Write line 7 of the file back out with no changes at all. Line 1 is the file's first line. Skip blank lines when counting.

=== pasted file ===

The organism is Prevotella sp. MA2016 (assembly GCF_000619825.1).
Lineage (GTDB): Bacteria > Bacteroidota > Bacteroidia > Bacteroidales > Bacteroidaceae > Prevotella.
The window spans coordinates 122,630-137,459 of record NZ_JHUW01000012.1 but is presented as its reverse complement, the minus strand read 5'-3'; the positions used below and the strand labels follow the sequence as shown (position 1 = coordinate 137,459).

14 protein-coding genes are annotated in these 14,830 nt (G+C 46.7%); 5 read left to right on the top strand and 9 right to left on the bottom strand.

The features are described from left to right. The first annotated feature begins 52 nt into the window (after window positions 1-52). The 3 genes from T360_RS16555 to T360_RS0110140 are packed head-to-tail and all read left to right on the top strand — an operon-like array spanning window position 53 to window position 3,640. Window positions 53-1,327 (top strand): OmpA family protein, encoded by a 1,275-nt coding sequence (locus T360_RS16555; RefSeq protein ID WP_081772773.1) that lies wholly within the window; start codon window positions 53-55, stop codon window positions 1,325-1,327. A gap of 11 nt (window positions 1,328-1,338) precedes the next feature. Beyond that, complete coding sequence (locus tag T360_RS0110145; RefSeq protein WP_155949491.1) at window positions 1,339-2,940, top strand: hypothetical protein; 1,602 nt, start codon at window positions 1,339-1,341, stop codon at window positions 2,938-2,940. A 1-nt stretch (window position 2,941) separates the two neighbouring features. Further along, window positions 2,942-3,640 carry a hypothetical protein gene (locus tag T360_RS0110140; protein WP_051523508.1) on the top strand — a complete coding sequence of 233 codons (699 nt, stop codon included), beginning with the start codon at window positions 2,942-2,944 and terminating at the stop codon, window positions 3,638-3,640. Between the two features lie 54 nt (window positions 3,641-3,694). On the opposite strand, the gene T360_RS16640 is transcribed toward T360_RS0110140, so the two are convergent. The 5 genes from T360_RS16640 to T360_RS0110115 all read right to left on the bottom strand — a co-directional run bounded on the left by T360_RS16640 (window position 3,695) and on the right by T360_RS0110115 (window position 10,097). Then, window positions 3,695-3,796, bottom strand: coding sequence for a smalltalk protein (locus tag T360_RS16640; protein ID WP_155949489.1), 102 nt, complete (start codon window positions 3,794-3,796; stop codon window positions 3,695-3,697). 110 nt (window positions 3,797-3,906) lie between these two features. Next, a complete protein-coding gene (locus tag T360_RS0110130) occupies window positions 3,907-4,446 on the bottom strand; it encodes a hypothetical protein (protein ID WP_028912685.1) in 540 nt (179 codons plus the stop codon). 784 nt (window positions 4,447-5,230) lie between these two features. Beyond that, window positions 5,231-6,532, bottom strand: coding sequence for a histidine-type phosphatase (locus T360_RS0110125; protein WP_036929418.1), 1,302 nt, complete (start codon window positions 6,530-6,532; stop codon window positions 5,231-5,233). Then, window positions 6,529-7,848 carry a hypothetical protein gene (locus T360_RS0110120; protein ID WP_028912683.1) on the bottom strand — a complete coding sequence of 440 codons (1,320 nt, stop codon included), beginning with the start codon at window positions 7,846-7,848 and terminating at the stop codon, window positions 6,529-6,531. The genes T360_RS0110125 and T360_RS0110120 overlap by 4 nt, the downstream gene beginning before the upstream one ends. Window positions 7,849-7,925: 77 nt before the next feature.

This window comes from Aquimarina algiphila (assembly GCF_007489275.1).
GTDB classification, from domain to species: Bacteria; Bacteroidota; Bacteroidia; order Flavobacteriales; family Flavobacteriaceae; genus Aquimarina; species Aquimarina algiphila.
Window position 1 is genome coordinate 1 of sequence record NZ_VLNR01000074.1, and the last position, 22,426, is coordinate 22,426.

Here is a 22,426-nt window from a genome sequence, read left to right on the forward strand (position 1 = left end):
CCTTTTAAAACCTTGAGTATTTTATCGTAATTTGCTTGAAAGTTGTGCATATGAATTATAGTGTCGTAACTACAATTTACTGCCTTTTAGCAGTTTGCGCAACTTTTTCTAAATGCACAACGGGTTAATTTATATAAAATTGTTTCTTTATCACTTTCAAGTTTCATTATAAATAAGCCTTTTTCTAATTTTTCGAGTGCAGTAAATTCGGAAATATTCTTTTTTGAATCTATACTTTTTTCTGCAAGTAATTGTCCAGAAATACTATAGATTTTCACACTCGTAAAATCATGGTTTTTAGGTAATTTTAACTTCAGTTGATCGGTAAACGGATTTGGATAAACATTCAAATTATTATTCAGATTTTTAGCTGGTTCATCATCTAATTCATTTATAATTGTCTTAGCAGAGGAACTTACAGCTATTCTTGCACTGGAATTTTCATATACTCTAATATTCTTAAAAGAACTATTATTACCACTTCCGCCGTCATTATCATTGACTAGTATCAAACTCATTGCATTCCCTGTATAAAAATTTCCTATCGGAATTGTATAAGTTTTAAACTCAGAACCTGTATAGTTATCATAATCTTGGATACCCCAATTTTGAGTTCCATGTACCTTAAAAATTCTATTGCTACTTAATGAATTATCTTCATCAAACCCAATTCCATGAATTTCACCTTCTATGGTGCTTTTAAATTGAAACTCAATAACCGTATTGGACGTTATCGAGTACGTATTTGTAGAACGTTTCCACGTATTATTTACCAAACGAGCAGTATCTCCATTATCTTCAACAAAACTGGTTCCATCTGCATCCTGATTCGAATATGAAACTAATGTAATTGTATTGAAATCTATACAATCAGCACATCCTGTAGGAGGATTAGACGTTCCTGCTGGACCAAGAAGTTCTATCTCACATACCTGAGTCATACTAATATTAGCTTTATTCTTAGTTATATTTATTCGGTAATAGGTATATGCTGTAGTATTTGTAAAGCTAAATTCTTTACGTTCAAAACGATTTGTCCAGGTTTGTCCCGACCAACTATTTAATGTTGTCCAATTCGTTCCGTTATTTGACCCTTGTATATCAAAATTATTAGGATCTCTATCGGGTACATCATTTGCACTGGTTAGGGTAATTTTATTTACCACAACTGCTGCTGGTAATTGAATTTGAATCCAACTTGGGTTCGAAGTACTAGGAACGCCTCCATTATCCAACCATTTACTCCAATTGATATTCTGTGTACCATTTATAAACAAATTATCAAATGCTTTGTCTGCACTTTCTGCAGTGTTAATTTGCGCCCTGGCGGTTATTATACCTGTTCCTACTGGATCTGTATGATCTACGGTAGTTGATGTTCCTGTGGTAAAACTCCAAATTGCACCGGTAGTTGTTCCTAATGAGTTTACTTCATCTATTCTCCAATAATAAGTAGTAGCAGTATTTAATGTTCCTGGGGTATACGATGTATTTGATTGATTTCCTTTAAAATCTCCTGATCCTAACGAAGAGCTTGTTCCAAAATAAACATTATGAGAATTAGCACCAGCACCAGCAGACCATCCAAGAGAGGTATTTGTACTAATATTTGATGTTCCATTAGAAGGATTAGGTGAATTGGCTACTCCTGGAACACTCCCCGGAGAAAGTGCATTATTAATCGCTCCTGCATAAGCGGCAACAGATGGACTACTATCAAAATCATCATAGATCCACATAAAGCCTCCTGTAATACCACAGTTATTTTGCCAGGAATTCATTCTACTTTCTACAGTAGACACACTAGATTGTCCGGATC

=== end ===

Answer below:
GTDB classification, from domain to species: Bacteria; Bacteroidota; Bacteroidia; order Flavobacteriales; family Flavobacteriaceae; genus Aquimarina; species Aquimarina algiphila.